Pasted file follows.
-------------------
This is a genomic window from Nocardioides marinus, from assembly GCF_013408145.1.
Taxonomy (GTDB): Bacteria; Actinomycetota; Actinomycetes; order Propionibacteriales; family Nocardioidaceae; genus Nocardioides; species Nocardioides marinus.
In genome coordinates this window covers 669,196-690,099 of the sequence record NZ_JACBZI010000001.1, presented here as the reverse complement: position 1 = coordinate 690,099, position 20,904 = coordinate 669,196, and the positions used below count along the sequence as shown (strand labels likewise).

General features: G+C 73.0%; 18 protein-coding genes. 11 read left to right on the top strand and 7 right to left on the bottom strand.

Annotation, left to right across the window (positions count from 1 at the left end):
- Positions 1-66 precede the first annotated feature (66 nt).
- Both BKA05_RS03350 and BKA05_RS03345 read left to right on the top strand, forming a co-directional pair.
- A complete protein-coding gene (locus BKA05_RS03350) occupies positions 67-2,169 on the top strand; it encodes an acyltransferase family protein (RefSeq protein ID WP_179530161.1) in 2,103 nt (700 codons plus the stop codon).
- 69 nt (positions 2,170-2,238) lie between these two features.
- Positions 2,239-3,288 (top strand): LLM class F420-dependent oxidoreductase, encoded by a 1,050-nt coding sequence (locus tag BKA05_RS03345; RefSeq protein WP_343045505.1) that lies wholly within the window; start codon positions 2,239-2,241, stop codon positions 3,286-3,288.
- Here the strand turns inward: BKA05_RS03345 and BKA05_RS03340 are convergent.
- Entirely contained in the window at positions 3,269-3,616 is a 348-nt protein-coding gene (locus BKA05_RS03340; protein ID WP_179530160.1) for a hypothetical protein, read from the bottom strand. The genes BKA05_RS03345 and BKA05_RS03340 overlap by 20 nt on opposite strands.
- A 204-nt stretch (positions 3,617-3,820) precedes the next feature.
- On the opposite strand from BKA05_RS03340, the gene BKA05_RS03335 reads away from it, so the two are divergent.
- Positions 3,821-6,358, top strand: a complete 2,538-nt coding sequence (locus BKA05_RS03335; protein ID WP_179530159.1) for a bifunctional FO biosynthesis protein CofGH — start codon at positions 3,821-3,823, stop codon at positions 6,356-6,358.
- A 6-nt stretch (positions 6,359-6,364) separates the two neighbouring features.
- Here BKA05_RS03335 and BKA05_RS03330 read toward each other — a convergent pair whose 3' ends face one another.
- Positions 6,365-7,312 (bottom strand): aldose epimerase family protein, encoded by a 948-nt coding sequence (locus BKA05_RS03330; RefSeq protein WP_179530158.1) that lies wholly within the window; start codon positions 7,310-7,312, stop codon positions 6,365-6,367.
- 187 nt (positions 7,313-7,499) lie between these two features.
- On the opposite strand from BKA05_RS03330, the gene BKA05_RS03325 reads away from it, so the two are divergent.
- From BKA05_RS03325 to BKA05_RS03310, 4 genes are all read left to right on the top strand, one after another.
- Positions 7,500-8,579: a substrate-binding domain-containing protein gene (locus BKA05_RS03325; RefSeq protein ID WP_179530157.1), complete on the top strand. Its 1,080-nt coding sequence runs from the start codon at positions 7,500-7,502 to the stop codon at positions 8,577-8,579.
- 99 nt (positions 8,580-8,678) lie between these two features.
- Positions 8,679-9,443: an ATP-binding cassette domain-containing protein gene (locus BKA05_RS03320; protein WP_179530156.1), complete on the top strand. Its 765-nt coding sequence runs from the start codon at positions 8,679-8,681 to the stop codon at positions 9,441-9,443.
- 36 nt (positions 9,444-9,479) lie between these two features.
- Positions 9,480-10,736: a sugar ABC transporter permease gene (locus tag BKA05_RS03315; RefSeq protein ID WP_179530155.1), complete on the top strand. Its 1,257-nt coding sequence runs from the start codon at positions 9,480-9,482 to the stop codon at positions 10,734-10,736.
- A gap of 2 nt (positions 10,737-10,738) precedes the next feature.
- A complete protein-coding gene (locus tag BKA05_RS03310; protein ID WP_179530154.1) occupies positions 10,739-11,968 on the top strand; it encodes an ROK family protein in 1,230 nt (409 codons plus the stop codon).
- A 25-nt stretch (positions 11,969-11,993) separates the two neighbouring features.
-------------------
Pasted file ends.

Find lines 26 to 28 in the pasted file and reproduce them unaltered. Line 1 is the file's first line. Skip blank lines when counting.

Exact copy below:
- Positions 9,480-10,736: a sugar ABC transporter permease gene (locus tag BKA05_RS03315; RefSeq protein ID WP_179530155.1), complete on the top strand. Its 1,257-nt coding sequence runs from the start codon at positions 9,480-9,482 to the stop codon at positions 10,734-10,736.
- A gap of 2 nt (positions 10,737-10,738) precedes the next feature.
- A complete protein-coding gene (locus tag BKA05_RS03310; protein ID WP_179530154.1) occupies positions 10,739-11,968 on the top strand; it encodes an ROK family protein in 1,230 nt (409 codons plus the stop codon).